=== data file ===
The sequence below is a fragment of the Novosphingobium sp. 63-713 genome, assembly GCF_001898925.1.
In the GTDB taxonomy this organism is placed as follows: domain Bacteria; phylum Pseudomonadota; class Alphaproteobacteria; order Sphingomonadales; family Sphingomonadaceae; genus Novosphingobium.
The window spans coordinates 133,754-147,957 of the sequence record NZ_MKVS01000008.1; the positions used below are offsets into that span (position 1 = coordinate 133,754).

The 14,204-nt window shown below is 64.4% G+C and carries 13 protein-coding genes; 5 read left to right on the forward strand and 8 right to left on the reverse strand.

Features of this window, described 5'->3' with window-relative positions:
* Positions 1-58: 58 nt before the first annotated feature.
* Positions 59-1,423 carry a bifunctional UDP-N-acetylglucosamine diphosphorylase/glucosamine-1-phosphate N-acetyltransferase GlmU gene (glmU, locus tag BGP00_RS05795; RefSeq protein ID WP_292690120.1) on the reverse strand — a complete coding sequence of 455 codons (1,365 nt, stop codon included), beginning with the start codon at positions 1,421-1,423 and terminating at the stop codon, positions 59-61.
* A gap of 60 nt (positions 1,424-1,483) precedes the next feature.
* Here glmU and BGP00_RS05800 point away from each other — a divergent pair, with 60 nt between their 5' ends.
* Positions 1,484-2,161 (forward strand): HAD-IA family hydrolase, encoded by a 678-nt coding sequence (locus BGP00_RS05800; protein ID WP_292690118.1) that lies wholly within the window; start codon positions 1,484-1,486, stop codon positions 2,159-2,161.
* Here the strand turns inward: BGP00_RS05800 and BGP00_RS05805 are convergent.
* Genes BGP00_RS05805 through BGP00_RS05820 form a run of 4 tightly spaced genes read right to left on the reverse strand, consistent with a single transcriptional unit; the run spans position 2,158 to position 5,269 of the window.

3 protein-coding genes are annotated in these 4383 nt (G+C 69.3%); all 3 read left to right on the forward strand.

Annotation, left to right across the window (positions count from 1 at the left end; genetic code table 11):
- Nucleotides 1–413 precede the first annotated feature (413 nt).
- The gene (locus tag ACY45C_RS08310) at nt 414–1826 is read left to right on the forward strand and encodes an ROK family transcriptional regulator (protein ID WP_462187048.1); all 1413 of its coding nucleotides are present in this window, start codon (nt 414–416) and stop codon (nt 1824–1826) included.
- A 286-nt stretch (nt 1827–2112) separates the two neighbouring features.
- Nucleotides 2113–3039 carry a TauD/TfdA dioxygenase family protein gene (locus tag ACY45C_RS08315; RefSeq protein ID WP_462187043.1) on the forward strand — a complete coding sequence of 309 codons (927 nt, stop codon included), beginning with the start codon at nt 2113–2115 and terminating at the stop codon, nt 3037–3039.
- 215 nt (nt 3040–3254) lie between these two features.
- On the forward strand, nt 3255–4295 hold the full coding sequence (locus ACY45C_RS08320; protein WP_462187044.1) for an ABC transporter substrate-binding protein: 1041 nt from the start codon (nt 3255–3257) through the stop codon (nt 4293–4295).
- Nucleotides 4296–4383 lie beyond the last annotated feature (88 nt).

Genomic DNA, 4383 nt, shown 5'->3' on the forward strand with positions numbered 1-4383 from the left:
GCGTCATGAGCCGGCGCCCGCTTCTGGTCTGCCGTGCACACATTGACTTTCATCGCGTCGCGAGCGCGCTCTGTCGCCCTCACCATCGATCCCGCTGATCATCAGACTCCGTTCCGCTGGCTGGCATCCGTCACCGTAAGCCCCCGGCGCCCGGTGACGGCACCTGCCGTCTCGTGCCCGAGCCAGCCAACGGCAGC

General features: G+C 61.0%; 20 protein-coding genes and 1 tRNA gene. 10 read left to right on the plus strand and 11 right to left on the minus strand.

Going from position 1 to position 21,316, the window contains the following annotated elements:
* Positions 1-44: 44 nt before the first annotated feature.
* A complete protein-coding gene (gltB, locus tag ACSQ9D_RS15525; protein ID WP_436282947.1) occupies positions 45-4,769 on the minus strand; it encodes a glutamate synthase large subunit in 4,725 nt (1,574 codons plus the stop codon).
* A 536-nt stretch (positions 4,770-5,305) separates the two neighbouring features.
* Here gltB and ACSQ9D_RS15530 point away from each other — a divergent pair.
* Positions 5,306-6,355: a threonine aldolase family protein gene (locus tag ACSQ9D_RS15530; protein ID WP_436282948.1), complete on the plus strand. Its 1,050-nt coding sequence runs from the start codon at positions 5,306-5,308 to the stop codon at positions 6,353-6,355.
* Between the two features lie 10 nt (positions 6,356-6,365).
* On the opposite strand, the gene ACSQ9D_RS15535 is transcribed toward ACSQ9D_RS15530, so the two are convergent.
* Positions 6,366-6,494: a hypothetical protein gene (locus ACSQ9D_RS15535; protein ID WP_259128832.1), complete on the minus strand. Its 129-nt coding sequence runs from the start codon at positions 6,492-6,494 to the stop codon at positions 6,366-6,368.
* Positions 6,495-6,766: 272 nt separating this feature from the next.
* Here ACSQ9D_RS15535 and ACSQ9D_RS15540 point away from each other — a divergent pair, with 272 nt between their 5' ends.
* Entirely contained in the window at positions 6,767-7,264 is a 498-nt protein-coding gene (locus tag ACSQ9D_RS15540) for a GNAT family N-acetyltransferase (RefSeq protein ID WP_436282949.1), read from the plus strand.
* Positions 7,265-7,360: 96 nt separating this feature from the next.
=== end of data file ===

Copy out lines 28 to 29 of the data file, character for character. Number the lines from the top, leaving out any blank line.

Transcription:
* A 536-nt stretch (positions 4,770-5,305) separates the two neighbouring features.
* Here gltB and ACSQ9D_RS15530 point away from each other — a divergent pair.